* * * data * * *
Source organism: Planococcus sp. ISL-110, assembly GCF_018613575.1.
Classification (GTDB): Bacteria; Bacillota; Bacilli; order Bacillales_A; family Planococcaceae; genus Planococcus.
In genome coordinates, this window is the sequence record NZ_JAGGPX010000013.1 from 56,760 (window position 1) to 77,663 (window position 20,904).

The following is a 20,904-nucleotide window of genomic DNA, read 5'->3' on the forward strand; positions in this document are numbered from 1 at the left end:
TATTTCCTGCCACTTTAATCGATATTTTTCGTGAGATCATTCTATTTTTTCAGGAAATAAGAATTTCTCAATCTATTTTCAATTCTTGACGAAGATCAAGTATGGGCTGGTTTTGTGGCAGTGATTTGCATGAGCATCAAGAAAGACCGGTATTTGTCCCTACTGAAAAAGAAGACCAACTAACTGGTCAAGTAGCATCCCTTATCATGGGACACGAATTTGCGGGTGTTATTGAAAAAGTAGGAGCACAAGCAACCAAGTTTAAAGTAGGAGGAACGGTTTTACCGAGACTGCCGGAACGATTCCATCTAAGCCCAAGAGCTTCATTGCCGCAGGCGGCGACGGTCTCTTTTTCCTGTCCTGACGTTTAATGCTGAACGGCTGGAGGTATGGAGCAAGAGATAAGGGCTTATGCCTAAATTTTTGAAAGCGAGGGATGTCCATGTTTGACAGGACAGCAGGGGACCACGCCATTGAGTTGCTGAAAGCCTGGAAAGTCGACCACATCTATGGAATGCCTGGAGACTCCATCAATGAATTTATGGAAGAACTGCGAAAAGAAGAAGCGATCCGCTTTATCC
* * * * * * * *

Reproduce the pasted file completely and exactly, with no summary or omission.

Source organism: Planococcus sp. ISL-110, assembly GCF_018613575.1.
Classification (GTDB): Bacteria; Bacillota; Bacilli; order Bacillales_A; family Planococcaceae; genus Planococcus.
In genome coordinates, this window is the sequence record NZ_JAGGPX010000013.1 from 56,760 (window position 1) to 77,663 (window position 20,904).

The following is a 20,904-nucleotide window of genomic DNA, read 5'->3' on the forward strand; positions in this document are numbered from 1 at the left end:
TATTTCCTGCCACTTTAATCGATATTTTTCGTGAGATCATTCTATTTTTTCAGGAAATAAGAATTTCTCAATCTATTTTCAATTCTTGACGAAGATCAAGTATGGGCTGGTTTTGTGGCAGTGATTTGCATGAGCATCAAGAAAGACCGGTATTTGTCCCTACTGAAAAAGAAGACCAACTAACTGGTCAAGTAGCATCCCTTATCATGGGACACGAATTTGCGGGTGTTATTGAAAAAGTAGGAGCACAAGCAACCAAGTTTAAAGTAGGAGGAACGGTTTTACCGAGACTGCCGGAACGATTCCATCTAAGCCCAAGAGCTTCATTGCCGCAGGCGGCGACGGTCTCTTTTTCCTGTCCTGACGTTTAATGCTGAACGGCTGGAGGTATGGAGCAAGAGATAAGGGCTTATGCCTAAATTTTTGAAAGCGAGGGATGTCCATGTTTGACAGGACAGCAGGGGACCACGCCATTGAGTTGCTGAAAGCCTGGAAAGTCGACCACATCTATGGAATGCCTGGAGACTCCATCAATGAATTTATGGAAGAACTGCGAAAAGAAGAAGCGATCCGCTTTATCC